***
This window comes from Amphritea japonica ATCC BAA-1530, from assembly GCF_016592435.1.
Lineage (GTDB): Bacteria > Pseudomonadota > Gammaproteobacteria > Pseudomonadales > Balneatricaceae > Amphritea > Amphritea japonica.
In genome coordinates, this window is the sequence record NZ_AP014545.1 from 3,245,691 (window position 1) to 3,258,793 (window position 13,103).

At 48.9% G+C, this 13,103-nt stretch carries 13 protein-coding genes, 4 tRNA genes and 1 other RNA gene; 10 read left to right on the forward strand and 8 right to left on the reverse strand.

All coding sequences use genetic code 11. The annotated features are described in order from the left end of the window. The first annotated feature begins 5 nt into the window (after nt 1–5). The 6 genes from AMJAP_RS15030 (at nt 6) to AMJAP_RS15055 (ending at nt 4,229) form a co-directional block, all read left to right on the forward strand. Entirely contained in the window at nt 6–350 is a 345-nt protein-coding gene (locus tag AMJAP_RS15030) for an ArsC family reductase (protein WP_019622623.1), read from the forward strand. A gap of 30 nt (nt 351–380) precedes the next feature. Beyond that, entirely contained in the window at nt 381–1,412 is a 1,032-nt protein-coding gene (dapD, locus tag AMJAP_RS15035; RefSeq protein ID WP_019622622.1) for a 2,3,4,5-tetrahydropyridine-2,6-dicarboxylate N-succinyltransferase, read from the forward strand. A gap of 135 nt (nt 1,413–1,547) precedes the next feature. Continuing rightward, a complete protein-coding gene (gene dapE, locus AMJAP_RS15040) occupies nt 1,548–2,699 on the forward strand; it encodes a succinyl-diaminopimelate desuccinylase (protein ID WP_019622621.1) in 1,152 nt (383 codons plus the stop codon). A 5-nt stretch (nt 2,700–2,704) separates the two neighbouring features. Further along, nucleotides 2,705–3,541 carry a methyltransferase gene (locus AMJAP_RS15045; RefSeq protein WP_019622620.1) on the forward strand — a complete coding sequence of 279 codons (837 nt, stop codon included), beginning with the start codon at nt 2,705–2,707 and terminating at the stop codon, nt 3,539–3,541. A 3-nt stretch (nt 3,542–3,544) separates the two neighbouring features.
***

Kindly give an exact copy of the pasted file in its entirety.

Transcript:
This window comes from Amphritea japonica ATCC BAA-1530, from assembly GCF_016592435.1.
Lineage (GTDB): Bacteria > Pseudomonadota > Gammaproteobacteria > Pseudomonadales > Balneatricaceae > Amphritea > Amphritea japonica.
In genome coordinates, this window is the sequence record NZ_AP014545.1 from 3,245,691 (window position 1) to 3,258,793 (window position 13,103).

At 48.9% G+C, this 13,103-nt stretch carries 13 protein-coding genes, 4 tRNA genes and 1 other RNA gene; 10 read left to right on the forward strand and 8 right to left on the reverse strand.

All coding sequences use genetic code 11. The annotated features are described in order from the left end of the window. The first annotated feature begins 5 nt into the window (after nt 1–5). The 6 genes from AMJAP_RS15030 (at nt 6) to AMJAP_RS15055 (ending at nt 4,229) form a co-directional block, all read left to right on the forward strand. Entirely contained in the window at nt 6–350 is a 345-nt protein-coding gene (locus tag AMJAP_RS15030) for an ArsC family reductase (protein WP_019622623.1), read from the forward strand. A gap of 30 nt (nt 351–380) precedes the next feature. Beyond that, entirely contained in the window at nt 381–1,412 is a 1,032-nt protein-coding gene (dapD, locus tag AMJAP_RS15035; RefSeq protein ID WP_019622622.1) for a 2,3,4,5-tetrahydropyridine-2,6-dicarboxylate N-succinyltransferase, read from the forward strand. A gap of 135 nt (nt 1,413–1,547) precedes the next feature. Continuing rightward, a complete protein-coding gene (gene dapE, locus AMJAP_RS15040) occupies nt 1,548–2,699 on the forward strand; it encodes a succinyl-diaminopimelate desuccinylase (protein ID WP_019622621.1) in 1,152 nt (383 codons plus the stop codon). A 5-nt stretch (nt 2,700–2,704) separates the two neighbouring features. Further along, nucleotides 2,705–3,541 carry a methyltransferase gene (locus AMJAP_RS15045; RefSeq protein WP_019622620.1) on the forward strand — a complete coding sequence of 279 codons (837 nt, stop codon included), beginning with the start codon at nt 2,705–2,707 and terminating at the stop codon, nt 3,539–3,541. A 3-nt stretch (nt 3,542–3,544) separates the two neighbouring features.